Demonstrators at a rally earlier this month calling for the city council to enact sanctuary protections in Long Beach. Photo by Jason Ruiz.
After the passage of the so-called Sanctuary State bill by the California Legislature late last week the Long Beach City Council passed a resolution overnight that could build off the protections provided under the bill for undocumented residents of the city.
Titled the Long Beach Values Act of 2017, the resolution affirms the city’s support for Senate Bill 54, which limits local governments’ cooperation with federal entities in policing immigration issues, something the city first announced support for in February.
The vote was cast just after 1:00AM Wednesday 7-1, with Fifth District Councilwoman Stacy Mungo dissenting during a marathon city council meeting. It directs the city manager to work with community groups, local school districts and immigrant rights groups to expand on the bill which still faces a potential veto by Gov. Jerry Brown. Brown has until October 15 to sign the bill into law.
“As a daughter of an immigrant myself I know the value that immigrant families bring to our city,” said First District Councilwoman Lena Gonzalez who authored the item. “Frankly if it wasn’t for my mother and grandmother’s sacrifice to come here, I certainly wouldn’t be sitting in this seat. I don’t think that they ever thought that as immigrants that their daughter, granddaughter, would now be pushing policies to protect our communities in that sense.”
Gonzalez was joined by council members Jeannine Pearce, Roberto Uranga and Vice Mayor Rex Richardson in sponsoring the item.
The item is due back to the council in 60 days but it’s unclear what provisions could be included in the policy that will be created. Amendments to SB-54 leading up to its passage Friday allow for local measures to have stricter controls regarding collaboration with federal entities.
Gonzalez’s item calls for the protection of student DACA recipients, often referred to as Dreamers, in the wake of President Donald Trump’s discontinuation of the Obama-era law that shielded children brought to the United States without documentation from deportation. It also calls for the prevention of future deportations of local residents as well as partnering with Los Angeles County for a local legal defense fund and the protection of immigrants’ information.
City leaders have faced mounting pressure from community groups and immigrant rights coalitions that have demanded stronger protections in Long Beach from the deportation forces promised by Trump during his presidential campaign. While supporting SB-54 in February, the council had been careful to take strong steps ahead of the state Legislature out of reservations that the president might deliver on another promise: to defund sanctuary cities that do not comply with federal immigration agents.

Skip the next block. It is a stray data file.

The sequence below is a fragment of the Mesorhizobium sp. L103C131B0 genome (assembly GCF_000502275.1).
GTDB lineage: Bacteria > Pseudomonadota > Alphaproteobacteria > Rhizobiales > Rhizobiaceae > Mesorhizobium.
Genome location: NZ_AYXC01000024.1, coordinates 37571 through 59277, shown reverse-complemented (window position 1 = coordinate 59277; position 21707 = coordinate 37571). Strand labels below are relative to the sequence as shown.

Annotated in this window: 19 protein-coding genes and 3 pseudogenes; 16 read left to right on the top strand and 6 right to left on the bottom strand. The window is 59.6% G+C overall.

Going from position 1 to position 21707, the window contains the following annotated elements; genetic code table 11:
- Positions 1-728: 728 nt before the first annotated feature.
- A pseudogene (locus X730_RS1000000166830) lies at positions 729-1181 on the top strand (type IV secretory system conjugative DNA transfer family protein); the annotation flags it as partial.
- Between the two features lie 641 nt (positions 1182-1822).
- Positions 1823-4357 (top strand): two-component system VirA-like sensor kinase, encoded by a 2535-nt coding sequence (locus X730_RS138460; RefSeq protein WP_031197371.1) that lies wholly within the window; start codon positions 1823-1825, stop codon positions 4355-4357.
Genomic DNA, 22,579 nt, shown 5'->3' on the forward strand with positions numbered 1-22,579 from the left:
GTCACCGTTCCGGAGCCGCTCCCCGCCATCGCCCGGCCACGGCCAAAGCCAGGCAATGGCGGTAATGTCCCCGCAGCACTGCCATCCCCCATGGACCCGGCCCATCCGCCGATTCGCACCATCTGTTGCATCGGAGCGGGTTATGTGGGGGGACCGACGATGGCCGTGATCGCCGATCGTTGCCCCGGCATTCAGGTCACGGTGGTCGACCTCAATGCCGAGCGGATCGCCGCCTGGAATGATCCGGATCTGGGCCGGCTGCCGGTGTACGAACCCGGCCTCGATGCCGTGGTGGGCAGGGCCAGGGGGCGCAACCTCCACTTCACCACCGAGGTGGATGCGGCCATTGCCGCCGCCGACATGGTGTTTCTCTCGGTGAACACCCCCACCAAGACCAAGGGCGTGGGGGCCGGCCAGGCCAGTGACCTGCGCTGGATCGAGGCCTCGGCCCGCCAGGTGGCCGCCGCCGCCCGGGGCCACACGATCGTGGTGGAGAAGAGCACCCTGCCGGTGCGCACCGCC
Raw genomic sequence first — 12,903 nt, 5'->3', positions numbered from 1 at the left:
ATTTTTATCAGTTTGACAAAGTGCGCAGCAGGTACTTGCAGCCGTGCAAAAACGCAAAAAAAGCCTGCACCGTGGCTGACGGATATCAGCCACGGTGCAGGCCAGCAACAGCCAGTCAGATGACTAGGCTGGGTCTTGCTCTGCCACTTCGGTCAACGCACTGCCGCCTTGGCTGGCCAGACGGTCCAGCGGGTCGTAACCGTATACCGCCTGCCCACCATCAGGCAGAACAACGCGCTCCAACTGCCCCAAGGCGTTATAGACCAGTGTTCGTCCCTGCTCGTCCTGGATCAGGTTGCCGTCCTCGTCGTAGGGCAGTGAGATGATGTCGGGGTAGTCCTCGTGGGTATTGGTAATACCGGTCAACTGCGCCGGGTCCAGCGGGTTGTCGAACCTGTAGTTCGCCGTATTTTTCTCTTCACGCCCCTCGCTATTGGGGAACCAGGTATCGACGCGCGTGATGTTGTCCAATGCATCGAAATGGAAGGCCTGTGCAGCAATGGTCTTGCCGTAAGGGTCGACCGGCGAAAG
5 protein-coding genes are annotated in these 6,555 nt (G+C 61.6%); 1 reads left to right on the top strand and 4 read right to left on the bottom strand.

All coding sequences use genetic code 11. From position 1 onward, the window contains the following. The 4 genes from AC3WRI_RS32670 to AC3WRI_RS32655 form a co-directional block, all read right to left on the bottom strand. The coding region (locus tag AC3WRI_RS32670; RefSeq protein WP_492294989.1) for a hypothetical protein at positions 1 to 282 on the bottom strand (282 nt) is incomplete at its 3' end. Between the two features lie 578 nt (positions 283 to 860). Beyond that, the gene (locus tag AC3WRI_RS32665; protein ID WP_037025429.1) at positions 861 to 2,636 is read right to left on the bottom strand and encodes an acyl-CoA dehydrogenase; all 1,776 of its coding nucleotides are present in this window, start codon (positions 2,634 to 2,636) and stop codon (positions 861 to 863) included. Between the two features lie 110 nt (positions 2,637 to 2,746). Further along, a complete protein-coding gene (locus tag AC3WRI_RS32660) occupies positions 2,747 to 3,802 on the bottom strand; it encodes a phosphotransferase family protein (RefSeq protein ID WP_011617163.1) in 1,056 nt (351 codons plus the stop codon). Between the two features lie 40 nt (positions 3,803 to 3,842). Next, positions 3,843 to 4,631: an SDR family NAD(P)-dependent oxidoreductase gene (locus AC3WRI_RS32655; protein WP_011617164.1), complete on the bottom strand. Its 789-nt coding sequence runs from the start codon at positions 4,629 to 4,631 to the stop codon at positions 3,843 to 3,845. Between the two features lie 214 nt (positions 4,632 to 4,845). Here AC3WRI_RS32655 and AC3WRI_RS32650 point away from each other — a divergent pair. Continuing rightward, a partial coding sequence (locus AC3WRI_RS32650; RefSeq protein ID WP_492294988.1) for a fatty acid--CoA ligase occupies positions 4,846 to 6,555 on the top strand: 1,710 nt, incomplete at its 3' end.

Stefan Borst-Censullo, a local lawyer and member of the Democratic Socialists of America Long Beach Chapter, one of the groups that have participated in protests calling for sanctuary status in Long Beach, said that a good law would do just that, evoke a federal response.
“To put it frankly, if we are not evoking federal response against the city it’s an inadequate policy,” Borst-Censullo said. “The federal government has made it clear that they’re going to be continuing on a race-based deportation strategy taking away residents of the city. They’re human beings with rights to exist without fear that if they complain about unsafe working conditions at their job that they could be facing deportation.”
One North Long Beach resident who identified herself as Neyreda, recounted the Bush-era immigration raids that resulted in a number of her neighbors being rounded up and deported. She said that that Long Beach still exists and pressed the council to pass measures that could bring a sense of calm to immigrant communities in the city that are currently living in limbo.
“Long Beach has never felt safe for me,” Neyreda said. “The worst thing a person could go through as an undocumented—my mom is undocumented and sister was undocumented—is to grow up knowing that one day my support system could be taken away from me is the worst thing that you could live through.”
The vote to approve the resolution and begin working toward a possibly stronger local policy was taken just after 1:00AM as previous items related to hotel workers’ protections and land use changes in Southeast Long Beach pushed the hearing originally scheduled for a “time certain” start of 7:00PM Tuesday to Wednesday morning.
Currently, the city complies with the California Trust Act which prohibits law enforcement from detaining a person for an immigration hold past the time they’re eligible for release from custody nor does the city’s police department hold persons on immigration violations. According to the city, eight people from Long Beach have been arrested in immigration operations since the summer of 2015, all of which were detained in an operation in May of this year.
During a routine traffic stop in August the Long Beach Police Department released a man into the custody of Immigration and Customs Enforcement (ICE) after finding an administrative warrant for his removal from the country. A subsequent investigation by the department found that administrative warrants differ from judicial warrants which are reviewed and issued by a judge, not by ICE, and has since advised officers of the difference between the two. A memo from the city manager’s office said that a hard policy on these types of situations is forthcoming as the issue is currently being reviewed by internal affairs.